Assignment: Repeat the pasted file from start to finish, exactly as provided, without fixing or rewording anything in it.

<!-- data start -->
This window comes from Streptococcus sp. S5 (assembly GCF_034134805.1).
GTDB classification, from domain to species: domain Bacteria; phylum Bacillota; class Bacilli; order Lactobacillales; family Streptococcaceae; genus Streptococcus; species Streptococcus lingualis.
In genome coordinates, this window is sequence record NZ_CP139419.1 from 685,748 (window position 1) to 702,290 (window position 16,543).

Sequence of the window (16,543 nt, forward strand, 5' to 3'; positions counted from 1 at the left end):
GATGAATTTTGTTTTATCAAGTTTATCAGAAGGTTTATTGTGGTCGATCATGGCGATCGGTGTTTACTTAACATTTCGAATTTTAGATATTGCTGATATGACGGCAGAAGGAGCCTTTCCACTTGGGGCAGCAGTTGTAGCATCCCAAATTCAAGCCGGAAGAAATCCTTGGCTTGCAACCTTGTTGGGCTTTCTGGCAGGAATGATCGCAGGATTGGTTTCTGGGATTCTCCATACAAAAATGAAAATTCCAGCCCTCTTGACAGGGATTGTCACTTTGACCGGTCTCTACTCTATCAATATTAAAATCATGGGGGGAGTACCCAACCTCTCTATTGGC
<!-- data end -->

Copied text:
This window comes from Streptococcus sp. S5 (assembly GCF_034134805.1).
GTDB classification, from domain to species: domain Bacteria; phylum Bacillota; class Bacilli; order Lactobacillales; family Streptococcaceae; genus Streptococcus; species Streptococcus lingualis.
In genome coordinates, this window is sequence record NZ_CP139419.1 from 685,748 (window position 1) to 702,290 (window position 16,543).

Sequence of the window (16,543 nt, forward strand, 5' to 3'; positions counted from 1 at the left end):
GATGAATTTTGTTTTATCAAGTTTATCAGAAGGTTTATTGTGGTCGATCATGGCGATCGGTGTTTACTTAACATTTCGAATTTTAGATATTGCTGATATGACGGCAGAAGGAGCCTTTCCACTTGGGGCAGCAGTTGTAGCATCCCAAATTCAAGCCGGAAGAAATCCTTGGCTTGCAACCTTGTTGGGCTTTCTGGCAGGAATGATCGCAGGATTGGTTTCTGGGATTCTCCATACAAAAATGAAAATTCCAGCCCTCTTGACAGGGATTGTCACTTTGACCGGTCTCTACTCTATCAATATTAAAATCATGGGGGGAGTACCCAACCTCTCTATTGGC